View Full Version : WIP: Ethania

03-24-2011, 09:37 PM
First post here.

So, I've been looking at maps and tutorials on this forum for at years now but never got to post one of my maps and ask professionals for tips and tricks.

First, to introduce myself and my map:

The first map I ever made, well, played with, was a procedural fractal world generated by an app which I can't remember the name. I simply added borders and nation names on it. Strangely, there was a particular continent shape I liked in the fractal result, but was too small, so I ended up trying to transfer the shape and scale it to something editable. This is when I discovered this website, and, after a couple of tutorials and a mess of Photoshop layers, I had my second map.

Of course that wasn't enough, and since I always wanted something more of a satellite view instead of an atlas map, I started the long road toward realistic looking continents. I failed countless times, sometimes rapidly, others after tweaking and tweaking and finding out I couldn't go back anymore. I'm afraid I might be on the the same path this time I would like to ask what could be improved/revamped in this map.

This is Ethania, a continent. I don't have the back-story written in English, but to summarize, it is an earth-like planet that is settled by remnants of humanity, and the resulting civilization is similar to the classical era.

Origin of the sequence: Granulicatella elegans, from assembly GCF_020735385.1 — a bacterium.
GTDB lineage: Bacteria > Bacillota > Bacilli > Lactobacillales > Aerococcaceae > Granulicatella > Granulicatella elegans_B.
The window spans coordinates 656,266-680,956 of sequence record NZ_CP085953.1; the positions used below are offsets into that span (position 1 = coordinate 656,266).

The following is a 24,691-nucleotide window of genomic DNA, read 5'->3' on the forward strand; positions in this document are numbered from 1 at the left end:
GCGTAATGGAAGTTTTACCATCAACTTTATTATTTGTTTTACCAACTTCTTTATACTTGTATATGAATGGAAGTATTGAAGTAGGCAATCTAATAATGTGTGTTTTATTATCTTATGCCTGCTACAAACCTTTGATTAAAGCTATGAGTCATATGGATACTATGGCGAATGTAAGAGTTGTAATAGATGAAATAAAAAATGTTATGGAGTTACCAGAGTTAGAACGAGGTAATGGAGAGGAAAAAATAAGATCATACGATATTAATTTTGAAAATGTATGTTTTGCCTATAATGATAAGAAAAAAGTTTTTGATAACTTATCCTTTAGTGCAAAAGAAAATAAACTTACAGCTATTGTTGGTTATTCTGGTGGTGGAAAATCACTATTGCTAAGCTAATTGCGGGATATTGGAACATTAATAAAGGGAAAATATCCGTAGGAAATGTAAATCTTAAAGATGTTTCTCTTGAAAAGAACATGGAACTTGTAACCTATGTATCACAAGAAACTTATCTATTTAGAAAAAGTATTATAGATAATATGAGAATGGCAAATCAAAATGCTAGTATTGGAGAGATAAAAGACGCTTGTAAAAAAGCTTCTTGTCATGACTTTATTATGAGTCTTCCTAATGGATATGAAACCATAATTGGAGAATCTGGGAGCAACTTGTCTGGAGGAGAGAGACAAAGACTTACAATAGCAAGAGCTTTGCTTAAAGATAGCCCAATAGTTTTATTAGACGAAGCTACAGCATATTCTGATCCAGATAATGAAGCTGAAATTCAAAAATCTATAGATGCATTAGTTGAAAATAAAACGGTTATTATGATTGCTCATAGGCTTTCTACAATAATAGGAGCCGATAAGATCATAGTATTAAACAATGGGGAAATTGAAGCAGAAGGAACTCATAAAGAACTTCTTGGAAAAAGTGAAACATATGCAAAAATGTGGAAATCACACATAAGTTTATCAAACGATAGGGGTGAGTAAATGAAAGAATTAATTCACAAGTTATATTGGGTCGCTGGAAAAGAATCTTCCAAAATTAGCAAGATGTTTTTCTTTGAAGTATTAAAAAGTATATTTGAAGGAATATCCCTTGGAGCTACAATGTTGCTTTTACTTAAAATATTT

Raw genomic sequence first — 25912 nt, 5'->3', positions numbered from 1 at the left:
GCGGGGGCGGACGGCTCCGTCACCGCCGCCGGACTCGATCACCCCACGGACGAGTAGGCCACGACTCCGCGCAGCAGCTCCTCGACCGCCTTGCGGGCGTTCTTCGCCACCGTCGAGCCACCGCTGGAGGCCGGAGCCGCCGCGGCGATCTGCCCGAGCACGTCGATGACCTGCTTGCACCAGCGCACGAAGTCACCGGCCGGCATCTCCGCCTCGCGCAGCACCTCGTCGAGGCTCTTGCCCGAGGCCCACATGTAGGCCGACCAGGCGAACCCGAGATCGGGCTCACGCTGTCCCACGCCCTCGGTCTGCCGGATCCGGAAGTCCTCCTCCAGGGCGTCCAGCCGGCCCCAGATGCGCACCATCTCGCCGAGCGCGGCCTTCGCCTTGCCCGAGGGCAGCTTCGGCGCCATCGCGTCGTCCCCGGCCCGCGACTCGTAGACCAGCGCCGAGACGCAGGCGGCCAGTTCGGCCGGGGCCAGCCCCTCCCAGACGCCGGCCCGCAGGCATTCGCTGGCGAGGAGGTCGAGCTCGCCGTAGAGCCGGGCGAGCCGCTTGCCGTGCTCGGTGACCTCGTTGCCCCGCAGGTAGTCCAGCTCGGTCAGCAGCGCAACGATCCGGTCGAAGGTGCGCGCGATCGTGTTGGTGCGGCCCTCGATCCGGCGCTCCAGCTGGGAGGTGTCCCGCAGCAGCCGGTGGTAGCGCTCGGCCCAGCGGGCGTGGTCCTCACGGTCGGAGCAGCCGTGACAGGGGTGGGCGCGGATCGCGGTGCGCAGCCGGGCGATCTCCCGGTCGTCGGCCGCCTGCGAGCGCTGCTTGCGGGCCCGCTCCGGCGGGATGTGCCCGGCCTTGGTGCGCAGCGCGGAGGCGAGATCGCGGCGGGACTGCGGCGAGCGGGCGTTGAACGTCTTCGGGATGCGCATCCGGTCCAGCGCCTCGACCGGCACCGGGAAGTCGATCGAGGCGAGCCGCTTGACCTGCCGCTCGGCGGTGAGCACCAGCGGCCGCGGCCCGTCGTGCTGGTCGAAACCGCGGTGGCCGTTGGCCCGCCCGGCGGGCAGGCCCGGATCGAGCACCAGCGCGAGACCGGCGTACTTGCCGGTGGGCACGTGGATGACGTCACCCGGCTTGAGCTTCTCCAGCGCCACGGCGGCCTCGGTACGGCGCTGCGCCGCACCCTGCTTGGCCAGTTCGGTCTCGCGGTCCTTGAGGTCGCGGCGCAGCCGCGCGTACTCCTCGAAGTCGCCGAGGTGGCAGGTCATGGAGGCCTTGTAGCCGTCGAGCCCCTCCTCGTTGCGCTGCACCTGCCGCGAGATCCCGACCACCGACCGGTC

Using google maps, I found out I'm not supposed to see mountain relief at this size (consider every pixel a square kilometer), is that true? or are google map images just... strange?

I believe my forests look good when zoomed in but not when zoomed out, and it's the opposite for the deserts (they might be too reddish also).
Maybe the artic ice could go all the way down to the northern snow. Does the snow actually look realistic? I don't know what to think of it...

So, my main points are the forest, desert, snow, and water (maybe I abused the ps difference cloud effect? can you see this when in orbit?)

Thanks a lot for your comments and sorry if I ask too many questions!

03-24-2011, 10:16 PM
While it might be true that you can't really see relief from a satellite I have the habit of exaggerating my terrain so as to make things easier to see. Making things easier to see makes it more exciting but, yes, less accurate. The deserts could use some more yellow in the color mix - the end result should be like a light tan. Snow looks good. Rivers look good but many don't seem to go anywhere - they come out of the mountains and stop. As for the oceans, technically you can't see any waves but here we use the exaggeration idea to make things more exciting.

03-24-2011, 10:35 PM
Ah thanks, I'll try that with the desert. And in a way you're right, it's much more interesting to see actual height on the mountains. I could try to redo them in a more... snaky shape or something though.

About the water, I believe I failed to convey what I wanted to represent. I wanted to represent low water (is it the term?) where water is nor really deep, but it seems on earth pictures they're not as, well, mountainous as on my map. I could try to better represent waves instead.